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Derek Rishmawy's Comments

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An Invitation to Rob Bell

An Invitation to Rob Bell

Commented Mar 7, 2013 at 10:30:51 in Religion

“I have to say this article made me chuckle. I mean have my own thoughts about Rob Bell's new book:

Still, the thing about this article that makes me chuckle is the idea that it's the God of conservative churches who is dying. Statistically-speaking those are the vibrant ones that still grow. Church attendance is down across all denominations and affiliations, but the mainlines (and I work at a healthy one) are the ones caught in the death spiral. And, once you expand your view away from first-world America, to Majority World Christianity in South America, Africa, China, it is the vibrant, vital, almighty, classic God that is being preached, taught, believed in, and converted to. Only cultural myopia could lead someone to think that the future of Christianity and belief in God looks like a modern-day, North American, Process-preaching Episcopal church.

Alright, this is the part where everybody hates me. Blessings!”

Elliot Blu on Mar 8, 2013 at 17:02:28

“What you miss from your statistics is that the evolution of society, as it is further developed, naturally leads away from a belief in a god like the god of Christianity. That is what you are witness to in America, but do not yet see in your underdeveloped countries. The more education there is and the pushing to have intellectual integrity instead of "blind as a bat" faith, the more secularism you will see and less religion. If Christianity is to survive, it needs to reconcile a few things and stop white washing its history and start being honest about how 1+1 does not equal 2. America now knows what 1+1 equals and so they are not so quick to fall for the answer of 3 the church has been giving for the past 2000 years, no matter how threatening you make hell sound. Too much is chalked up as mystery and yet those with intellectual integrity know that it is quite possible to have an amazing spiritual life without the confines of the dogma of the church and without the frustrations of unanswered questions because the church doesn't want to take a good look in the mirror and acknowledge it has majorly screwed some theology up. I don't hate you, just feel sorry for you.”

MyNameIsJames on Mar 7, 2013 at 14:39:37

“The evolution of thought on God and the scriptures is now accelerating very quickly within the US. Information that was once the domain of high minded academics is being popularized, not only in BOOKS but also across social media and all other media outlets. These ideas include very pointed criticism at the sources and traditional interpretation of the scripture, and they are penetrating evangelical circles. Culturally the conservative/evangelical Church is being pressured from outside and inside. The Milliennial Generation of Christians have already decided that they will not align themselves with the current worldview of conservative-evangelical Christianity. Their elders cannot successfully transmit their ideas onto the younger generation of conservative-evangelicals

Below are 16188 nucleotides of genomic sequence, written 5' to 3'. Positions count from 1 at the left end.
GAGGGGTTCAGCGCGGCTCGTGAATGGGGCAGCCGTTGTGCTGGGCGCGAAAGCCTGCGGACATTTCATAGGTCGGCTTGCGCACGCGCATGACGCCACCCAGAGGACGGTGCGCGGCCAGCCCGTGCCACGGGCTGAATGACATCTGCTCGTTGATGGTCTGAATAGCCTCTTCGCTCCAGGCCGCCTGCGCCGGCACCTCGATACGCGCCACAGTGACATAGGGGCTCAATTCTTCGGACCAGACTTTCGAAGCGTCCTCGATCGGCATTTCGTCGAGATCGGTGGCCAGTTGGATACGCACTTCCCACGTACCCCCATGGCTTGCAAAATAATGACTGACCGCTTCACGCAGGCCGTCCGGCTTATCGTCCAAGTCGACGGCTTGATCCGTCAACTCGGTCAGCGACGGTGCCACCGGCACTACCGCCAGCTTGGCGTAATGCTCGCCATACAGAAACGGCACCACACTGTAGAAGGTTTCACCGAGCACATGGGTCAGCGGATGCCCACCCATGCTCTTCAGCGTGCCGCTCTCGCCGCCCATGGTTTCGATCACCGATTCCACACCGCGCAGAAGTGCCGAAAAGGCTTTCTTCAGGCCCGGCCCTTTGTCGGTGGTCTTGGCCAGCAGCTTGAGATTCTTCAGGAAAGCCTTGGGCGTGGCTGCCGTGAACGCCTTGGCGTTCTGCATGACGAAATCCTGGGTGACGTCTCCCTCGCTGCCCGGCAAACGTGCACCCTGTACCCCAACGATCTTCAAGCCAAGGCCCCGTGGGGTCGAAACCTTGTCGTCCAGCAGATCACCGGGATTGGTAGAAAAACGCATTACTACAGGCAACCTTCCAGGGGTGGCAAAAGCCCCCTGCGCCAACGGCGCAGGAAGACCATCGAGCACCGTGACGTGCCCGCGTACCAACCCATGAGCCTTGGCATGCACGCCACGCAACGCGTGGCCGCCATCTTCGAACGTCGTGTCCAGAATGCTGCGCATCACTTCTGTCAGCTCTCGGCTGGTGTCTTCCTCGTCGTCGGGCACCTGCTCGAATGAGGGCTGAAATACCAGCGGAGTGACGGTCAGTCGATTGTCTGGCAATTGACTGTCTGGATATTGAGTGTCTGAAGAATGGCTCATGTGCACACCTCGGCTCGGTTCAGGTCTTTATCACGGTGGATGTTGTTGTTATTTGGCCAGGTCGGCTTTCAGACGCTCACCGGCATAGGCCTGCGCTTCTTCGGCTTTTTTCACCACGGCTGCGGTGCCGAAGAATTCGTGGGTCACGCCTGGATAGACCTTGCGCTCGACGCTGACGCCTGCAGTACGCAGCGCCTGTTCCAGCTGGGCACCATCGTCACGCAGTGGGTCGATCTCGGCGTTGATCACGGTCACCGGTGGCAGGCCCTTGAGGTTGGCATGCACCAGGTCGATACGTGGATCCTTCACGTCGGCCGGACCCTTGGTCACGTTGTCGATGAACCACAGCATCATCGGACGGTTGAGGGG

You are correct in your observation about growth of charismatic evangelical Christianity in the developing world. However, I believe that disillusionment will grow equally as quickly after a period of time because much of the growth of this type of Christianity is based upon the high expectation of a young and eager generation (3rd World) that their Christian beliefs will substantially improve their material and social conditions as their nations modernize. This particular brand of Christianity is firmly rooted in "American" materialism and neo-conservative worldview.

I suspect that this "gospel" that over-promises will also under-deliver and create the same type of disenchantment that Christians underwent in Europe decades ago, and that conservative-evangelical Church are experiencing today.”
huffingtonpost entry

The Privilege of Detachment

Commented Nov 6, 2012 at 17:41:29 in Religion

“Interesting article. I myself voted and had my biblical, historical, and theological reasons for disagreeing with Rynerson on this point. Still, this article just kinda said, "You know, it's great you have your cute little biblical reasons and stuff, but you're just doing that because you're a privileged white guy who can do that sort of thing." You went through some of his reasoning, and acknowledged a couple of points and then, said that none of his fancy theology and biblical reasoning really matters because I can undercut your whole argument based on your privileged status.

That's not helpful theological engagement either--it's a cheap, postmodern, identity-politics, end-run move around a real argument.”